I should say for the record that I eventually received a response from Zita Johnson-Betts from the Department of Justice, and she passed the buck to someone in the EEOC. In regards to my letter sent directly to the EEOC in Washington, DC; Mr. Maldonado, Seattle Regional Director, responded by telling me I failed to respond to their letter dated June 19, 2013. As a fact in point, I was evicted from my home in Billings, MT the same day the Seattle EEOC office mailed their letter. I NEVER received the letter because I was homeless!!! On June 21, 2013 I was sleeping in my car in Wisconsin. The EEOC never attempted to emailed or call, ever. I hope you are starting to see the picture I am painting for you.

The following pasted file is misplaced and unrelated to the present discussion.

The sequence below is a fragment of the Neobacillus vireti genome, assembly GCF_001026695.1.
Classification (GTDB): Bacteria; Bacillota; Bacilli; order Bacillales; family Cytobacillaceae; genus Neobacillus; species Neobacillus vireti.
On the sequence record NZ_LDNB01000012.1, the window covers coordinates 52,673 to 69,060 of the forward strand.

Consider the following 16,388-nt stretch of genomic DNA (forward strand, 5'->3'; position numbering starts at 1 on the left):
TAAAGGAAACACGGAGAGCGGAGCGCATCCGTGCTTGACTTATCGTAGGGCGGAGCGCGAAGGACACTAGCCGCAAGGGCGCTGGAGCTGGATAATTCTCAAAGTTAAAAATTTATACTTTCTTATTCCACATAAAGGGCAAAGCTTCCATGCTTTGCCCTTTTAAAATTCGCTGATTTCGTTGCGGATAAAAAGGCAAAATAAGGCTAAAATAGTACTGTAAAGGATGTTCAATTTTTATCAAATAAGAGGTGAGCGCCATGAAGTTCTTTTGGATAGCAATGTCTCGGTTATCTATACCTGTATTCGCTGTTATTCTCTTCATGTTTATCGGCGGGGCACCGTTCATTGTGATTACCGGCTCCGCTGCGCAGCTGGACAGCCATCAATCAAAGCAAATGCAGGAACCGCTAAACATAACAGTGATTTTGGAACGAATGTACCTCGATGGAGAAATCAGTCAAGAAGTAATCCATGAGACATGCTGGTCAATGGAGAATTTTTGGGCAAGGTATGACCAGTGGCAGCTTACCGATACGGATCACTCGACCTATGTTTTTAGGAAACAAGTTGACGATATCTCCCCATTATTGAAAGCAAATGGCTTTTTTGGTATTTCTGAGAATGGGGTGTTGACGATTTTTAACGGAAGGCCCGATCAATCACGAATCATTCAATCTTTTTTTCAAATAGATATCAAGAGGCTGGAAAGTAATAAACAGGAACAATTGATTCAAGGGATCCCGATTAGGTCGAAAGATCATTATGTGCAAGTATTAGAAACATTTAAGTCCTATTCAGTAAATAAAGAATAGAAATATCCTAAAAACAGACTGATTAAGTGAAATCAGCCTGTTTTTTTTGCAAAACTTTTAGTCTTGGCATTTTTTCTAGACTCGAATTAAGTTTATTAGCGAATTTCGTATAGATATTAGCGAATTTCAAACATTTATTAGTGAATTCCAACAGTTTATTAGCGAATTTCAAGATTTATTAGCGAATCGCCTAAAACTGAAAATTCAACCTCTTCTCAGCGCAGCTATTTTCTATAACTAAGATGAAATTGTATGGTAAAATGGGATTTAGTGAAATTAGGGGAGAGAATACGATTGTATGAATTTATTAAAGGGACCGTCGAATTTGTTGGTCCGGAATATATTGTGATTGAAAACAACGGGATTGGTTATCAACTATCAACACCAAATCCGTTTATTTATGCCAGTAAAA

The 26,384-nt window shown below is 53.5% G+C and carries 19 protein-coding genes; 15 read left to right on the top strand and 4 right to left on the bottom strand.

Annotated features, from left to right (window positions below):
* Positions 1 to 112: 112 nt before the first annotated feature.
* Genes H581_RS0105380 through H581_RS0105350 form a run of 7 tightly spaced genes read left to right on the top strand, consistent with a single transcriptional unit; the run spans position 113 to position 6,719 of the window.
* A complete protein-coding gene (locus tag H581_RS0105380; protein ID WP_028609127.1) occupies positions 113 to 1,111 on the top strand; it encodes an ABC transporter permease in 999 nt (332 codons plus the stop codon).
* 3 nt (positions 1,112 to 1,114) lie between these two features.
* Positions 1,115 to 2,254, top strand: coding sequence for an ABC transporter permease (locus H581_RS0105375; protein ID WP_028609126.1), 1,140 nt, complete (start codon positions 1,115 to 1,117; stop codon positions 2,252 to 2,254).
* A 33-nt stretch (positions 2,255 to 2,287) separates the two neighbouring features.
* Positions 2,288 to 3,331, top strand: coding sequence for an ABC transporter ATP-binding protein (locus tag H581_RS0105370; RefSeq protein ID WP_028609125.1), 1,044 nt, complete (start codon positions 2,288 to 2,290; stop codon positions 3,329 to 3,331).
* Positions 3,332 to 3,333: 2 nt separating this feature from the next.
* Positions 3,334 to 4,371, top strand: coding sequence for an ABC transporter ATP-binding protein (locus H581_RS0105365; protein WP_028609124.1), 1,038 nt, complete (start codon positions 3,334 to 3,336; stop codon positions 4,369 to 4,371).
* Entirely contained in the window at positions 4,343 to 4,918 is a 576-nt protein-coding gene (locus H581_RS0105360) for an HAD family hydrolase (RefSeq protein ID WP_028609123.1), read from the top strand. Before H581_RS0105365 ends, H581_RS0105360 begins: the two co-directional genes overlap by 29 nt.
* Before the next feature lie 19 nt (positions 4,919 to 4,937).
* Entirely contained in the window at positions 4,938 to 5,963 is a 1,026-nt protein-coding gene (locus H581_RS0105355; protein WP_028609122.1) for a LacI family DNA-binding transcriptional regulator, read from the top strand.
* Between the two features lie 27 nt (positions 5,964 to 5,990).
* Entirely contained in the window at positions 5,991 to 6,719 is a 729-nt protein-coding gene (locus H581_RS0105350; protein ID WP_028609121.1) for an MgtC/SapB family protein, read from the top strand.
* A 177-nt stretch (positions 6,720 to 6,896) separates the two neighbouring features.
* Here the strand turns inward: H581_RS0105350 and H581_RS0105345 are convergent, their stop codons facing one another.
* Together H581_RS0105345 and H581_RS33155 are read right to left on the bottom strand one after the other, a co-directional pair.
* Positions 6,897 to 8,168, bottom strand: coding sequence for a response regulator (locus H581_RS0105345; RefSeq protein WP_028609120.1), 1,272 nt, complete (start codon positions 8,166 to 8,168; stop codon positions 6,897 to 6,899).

Failure on the part of the EEOC to do their job properly, in accordance to the law and court decisions has ruined my life. I am not mentally disturbed, never threatened anyone in my life and considered an excellent medical provider. I have never had an inpatient stay for psychiatric care or emergency room stay for psychiatric observation. I have never taken leave for mental health issues. There are no workplace, patient related, or other such records demonstrating behavior or actions that would place coworkers or patients at risk –other than the false report by my former Montana employer; nor have any complaints ever been filed against me with a medical board or other regulatory agency for mental status issues. There are no arrest warrants or court documents questioning competency or orders requiring evaluations of competency. There is no history of absenteeism, poor job performance or depression related illnesses ever documented at any of my jobs in my entire life. In fact, my job performance in every job I have ever held is quit exemplary. Personality traits, cultural and perceptual differences between myself and former employers are not grounds for psychiatric evaluations.